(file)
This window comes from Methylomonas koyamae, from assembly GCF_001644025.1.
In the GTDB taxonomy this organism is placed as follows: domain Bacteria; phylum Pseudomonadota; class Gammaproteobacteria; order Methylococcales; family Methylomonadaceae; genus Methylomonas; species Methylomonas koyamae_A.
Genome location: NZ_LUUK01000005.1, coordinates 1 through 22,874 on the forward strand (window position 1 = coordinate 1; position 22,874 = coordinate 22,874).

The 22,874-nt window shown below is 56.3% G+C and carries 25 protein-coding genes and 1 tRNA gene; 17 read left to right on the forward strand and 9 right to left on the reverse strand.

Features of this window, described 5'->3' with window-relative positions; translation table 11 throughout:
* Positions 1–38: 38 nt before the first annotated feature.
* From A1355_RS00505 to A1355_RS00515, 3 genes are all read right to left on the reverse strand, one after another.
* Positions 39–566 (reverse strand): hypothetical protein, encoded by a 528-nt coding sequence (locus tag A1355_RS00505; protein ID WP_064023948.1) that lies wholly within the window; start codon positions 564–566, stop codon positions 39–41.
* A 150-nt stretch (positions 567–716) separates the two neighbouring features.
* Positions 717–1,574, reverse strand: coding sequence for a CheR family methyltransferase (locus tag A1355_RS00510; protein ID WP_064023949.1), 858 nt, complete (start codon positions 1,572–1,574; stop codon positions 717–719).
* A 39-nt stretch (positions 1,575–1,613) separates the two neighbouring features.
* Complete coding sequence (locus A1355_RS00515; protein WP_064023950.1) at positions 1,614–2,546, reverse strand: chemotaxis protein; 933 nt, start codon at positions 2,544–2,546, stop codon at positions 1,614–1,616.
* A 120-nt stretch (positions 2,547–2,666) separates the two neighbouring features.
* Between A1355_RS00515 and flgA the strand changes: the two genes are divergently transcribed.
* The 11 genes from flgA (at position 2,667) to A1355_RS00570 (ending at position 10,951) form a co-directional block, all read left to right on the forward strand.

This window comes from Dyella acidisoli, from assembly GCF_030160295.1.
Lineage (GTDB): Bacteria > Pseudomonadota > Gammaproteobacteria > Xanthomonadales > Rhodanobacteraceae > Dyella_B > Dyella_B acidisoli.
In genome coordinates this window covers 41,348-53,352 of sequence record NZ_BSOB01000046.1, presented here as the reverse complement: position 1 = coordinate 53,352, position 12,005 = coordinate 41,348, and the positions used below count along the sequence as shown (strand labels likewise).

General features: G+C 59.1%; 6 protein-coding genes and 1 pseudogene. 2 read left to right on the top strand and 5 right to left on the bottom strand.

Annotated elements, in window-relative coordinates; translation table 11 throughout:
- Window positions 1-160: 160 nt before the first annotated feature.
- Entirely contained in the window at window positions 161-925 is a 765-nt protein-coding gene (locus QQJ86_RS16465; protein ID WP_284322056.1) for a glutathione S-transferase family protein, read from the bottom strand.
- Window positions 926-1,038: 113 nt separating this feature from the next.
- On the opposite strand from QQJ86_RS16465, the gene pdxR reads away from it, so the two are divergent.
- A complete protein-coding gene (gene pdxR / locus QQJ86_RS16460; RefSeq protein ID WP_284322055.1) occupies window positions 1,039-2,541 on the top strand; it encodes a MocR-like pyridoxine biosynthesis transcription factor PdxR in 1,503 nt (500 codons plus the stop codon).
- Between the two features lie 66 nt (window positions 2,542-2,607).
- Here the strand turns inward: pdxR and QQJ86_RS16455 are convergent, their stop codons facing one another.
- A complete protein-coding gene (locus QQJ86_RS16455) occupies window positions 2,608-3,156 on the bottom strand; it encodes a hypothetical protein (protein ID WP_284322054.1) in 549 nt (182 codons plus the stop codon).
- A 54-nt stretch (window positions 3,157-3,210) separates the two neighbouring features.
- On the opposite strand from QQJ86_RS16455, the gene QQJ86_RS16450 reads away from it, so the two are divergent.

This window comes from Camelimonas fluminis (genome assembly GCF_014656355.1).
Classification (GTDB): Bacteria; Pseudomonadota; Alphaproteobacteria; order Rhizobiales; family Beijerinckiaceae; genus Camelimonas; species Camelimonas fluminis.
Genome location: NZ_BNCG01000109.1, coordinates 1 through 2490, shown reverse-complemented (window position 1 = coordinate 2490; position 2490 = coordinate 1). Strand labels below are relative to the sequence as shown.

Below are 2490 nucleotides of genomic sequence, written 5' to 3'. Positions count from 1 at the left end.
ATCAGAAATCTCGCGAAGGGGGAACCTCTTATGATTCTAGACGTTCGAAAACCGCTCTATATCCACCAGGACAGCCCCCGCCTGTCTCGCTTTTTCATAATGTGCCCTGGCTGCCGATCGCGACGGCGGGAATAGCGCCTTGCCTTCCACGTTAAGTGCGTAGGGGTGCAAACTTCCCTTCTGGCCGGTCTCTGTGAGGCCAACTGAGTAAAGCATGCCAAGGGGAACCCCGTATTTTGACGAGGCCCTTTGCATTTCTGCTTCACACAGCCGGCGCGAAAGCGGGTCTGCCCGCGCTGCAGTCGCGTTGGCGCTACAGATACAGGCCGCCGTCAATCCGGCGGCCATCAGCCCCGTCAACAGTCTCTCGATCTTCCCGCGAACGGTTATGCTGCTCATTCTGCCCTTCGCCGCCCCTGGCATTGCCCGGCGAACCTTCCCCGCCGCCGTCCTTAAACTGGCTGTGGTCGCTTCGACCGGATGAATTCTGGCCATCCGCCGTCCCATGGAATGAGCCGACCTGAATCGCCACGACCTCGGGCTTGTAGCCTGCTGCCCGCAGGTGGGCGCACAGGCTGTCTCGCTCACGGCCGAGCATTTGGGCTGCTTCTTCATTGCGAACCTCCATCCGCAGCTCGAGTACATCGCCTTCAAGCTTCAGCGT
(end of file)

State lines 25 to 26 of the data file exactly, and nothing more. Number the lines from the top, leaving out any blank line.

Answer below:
- A complete protein-coding gene (gene pdxR / locus QQJ86_RS16460; RefSeq protein ID WP_284322055.1) occupies window positions 1,039-2,541 on the top strand; it encodes a MocR-like pyridoxine biosynthesis transcription factor PdxR in 1,503 nt (500 codons plus the stop codon).
- Between the two features lie 66 nt (window positions 2,542-2,607).